It’s possible for old files to get corrupted which can prevent your GPS from operating the way it should.to make sure everything is working the way it’s supposed to, you should clean up old caches and data from time to time.
How to choose a GPS
A handheld GPS is one of the best ways to find your way through unfamiliar terrain when you’re hiking. While you might have been considering the idea of using a smartphone for navigational assistance, handheld GPS devices are much more useful, durable and have a much longer battery life than your phone ever will.
When you compare handheld GPS devices to GPS-enabled watches, the handheld unit still reigns supreme because it gives the user a better overview of the terrain including detailed maps. Most GPS-enabled watches just show info like location and direction of travel.
While all GPS devices were designed for basic locating, there are a lot of bells and whistles that can make choosing the right GPS a bit daunting. Here are some of the features to be on the lookout for when choosing a GPS:
Hiking GPS devices that are equipped with GPS, GLONASS, and HotFix are the cream of the crop and guarantee consistent coverage, even in areas that aren’t ideal. It’s important to pick a GPS that offers great satellite coverage if you like wandering into the “grey” areas of the maps.
Hikers are known for exploring the great outdoors regardless of what the terrain and conditions look like. When picking a new GPS, you really need something that’s rugged, durable, and waterproof.
Ease of use
This one should go without saying because the easier your device is to use, the more motivated you’ll be to reach your destination. Are the maps on the device easy to read? Will you be able to download additional maps with ease? How user friendly is the device when it comes to navigating the menus and settings?
For obvious reasons, battery life is one of the most important considerations when buying a hiking GPS. Most handheld units offer anything between 16 and 22 hours of battery life but investing in a unit that offers the possibility of using external batteries is always a better choice.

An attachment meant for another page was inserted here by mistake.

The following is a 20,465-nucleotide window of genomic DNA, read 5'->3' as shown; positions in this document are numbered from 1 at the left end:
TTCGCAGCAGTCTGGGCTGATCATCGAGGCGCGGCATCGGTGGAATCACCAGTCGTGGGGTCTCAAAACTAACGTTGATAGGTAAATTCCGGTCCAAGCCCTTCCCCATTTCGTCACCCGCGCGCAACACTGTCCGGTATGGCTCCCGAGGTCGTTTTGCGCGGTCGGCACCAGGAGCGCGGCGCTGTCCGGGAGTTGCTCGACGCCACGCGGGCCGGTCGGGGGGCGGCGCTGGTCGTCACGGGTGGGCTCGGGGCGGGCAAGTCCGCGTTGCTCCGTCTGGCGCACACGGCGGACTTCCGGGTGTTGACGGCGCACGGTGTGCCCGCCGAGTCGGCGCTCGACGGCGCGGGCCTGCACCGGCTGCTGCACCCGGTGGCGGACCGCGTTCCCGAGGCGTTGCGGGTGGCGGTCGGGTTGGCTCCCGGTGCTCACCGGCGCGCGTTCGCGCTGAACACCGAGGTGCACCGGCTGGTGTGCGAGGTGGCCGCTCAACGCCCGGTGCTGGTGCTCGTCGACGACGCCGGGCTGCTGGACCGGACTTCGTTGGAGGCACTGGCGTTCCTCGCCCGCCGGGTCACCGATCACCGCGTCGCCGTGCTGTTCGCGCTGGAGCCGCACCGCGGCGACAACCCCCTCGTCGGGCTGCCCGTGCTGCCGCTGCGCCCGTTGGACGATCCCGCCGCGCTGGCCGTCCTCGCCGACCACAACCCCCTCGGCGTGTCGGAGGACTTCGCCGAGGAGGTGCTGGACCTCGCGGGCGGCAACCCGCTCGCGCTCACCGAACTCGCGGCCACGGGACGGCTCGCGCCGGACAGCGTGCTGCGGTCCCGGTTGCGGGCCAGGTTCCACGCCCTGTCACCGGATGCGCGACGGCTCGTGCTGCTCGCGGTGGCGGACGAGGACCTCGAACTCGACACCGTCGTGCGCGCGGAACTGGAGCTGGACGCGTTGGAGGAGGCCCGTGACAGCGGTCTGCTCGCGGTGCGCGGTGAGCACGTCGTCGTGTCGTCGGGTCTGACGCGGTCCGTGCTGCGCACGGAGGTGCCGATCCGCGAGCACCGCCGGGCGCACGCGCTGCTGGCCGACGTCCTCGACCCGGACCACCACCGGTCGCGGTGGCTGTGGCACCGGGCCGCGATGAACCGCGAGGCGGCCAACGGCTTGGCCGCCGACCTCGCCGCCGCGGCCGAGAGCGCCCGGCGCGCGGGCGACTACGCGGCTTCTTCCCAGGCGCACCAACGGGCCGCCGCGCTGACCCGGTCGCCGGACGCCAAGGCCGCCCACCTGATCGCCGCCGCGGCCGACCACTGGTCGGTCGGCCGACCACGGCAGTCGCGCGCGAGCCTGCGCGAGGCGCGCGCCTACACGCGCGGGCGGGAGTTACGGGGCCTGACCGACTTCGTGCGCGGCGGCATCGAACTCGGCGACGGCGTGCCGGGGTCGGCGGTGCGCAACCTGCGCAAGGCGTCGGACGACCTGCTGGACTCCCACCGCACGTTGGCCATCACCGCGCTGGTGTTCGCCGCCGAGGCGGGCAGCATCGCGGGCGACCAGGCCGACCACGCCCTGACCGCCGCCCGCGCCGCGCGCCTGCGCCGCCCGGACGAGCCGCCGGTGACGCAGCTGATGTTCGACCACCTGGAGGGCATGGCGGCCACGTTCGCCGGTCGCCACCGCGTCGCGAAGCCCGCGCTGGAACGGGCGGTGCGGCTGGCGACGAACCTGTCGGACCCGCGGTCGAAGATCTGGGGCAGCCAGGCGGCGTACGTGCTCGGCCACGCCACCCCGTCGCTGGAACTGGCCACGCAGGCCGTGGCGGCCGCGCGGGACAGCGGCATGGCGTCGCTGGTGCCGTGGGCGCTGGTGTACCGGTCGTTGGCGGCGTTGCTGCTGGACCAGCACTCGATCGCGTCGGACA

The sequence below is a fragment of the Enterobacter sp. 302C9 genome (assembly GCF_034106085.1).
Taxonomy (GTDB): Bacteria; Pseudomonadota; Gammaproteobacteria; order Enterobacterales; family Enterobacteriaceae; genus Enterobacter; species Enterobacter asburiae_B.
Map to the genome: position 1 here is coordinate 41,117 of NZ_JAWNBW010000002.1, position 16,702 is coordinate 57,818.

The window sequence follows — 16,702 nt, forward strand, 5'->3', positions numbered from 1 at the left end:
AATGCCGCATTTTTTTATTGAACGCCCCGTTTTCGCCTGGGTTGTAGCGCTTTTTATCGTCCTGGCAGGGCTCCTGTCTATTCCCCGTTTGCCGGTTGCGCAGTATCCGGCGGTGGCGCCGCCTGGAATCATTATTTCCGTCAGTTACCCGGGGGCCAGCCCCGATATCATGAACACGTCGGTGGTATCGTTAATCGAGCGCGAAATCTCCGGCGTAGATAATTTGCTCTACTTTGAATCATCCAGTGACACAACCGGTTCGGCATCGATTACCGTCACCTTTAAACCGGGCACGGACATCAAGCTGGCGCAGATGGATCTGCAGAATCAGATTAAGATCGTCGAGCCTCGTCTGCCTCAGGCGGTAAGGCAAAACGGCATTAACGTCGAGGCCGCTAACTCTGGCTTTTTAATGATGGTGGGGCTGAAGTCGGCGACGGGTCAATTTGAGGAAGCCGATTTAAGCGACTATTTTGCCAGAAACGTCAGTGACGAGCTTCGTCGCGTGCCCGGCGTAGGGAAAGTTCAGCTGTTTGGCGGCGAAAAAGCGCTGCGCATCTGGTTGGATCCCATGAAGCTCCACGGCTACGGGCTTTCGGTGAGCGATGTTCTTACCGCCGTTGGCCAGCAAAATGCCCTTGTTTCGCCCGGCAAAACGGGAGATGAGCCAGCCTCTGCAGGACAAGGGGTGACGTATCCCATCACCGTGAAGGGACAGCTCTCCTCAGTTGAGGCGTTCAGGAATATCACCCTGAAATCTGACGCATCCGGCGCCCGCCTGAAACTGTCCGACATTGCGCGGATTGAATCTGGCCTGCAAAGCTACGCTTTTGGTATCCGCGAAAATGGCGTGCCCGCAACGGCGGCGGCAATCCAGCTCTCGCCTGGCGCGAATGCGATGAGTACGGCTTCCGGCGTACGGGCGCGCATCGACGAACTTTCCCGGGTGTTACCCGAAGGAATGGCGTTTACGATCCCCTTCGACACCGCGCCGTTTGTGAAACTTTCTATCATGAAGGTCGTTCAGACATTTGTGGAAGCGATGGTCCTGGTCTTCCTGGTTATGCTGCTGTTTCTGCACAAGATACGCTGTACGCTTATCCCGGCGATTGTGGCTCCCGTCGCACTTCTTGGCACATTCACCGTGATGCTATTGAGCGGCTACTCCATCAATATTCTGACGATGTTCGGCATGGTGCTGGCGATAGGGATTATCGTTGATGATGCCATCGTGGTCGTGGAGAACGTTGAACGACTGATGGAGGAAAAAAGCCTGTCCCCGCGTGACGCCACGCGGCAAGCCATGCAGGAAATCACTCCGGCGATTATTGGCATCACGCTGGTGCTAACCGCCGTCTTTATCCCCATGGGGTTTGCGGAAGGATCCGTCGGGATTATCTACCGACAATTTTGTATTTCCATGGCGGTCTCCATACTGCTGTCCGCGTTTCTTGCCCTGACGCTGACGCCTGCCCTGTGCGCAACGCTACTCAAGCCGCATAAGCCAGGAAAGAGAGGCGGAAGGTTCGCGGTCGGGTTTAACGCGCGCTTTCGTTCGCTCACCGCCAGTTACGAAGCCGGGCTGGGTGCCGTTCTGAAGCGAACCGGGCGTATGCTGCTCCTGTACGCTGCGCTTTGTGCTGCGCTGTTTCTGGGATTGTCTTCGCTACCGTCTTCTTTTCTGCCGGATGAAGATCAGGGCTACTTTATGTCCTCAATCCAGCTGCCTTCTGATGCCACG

Altimeter & barometer combo
All GPS units can indicate your altitude based on satellite data but investing in a handheld GPS that sports a barometer/altimeter feature means you’ll get much more accurate elevation readings. With this feature, you’ll also be able to keep an eye on weather trends.
Wireless data transfer
If you like the idea of sharing track data, waypoints, and routes with your friends and family, this is a great feature to have in your GPS.
Your GPS can tell you in what direction you’re heading as you move around, but a handheld GPS with a built-in electronic compass can also tell you which direction you’re facing while you’re not moving. This is a great tool to help you plan your hike ahead while taking a rest stop.
Most GPS units available on the market have geocaching features that allow for paperless geocaching and managing your discovered caches.
Some handheld GPS devices allow unit-to-unit calls, making it easy to communicate with other members of your group. This feature is also a great tool if you’re keen on receiving NOAA weather-radio forecasts.
Some hiking GPS devices are comparable to basic phone cameras and allow geotagging photos so you can recap on where on the map you took which photos.
GPS technology is everywhere to be found nowadays, and it’s something you can’t afford to hit the hiking trail without. It’s an essential outdoor tool that will give you vital info on where you are, where you’ve been, and how to get to where you want to be.
We’ve covered the basics of pretty much everything you need to know including how GPS units work, what to do if they don’t work, and what considerations to keep in mind when investing in a hiking GPS.
- 1 Why use a GPS for hiking?
- 2 What do GPS devices do?
- 3 How does GPS work without the internet?
- 4 Why is my GPS not working?
- 5 How to choose a GPS
- 6 Final thoughts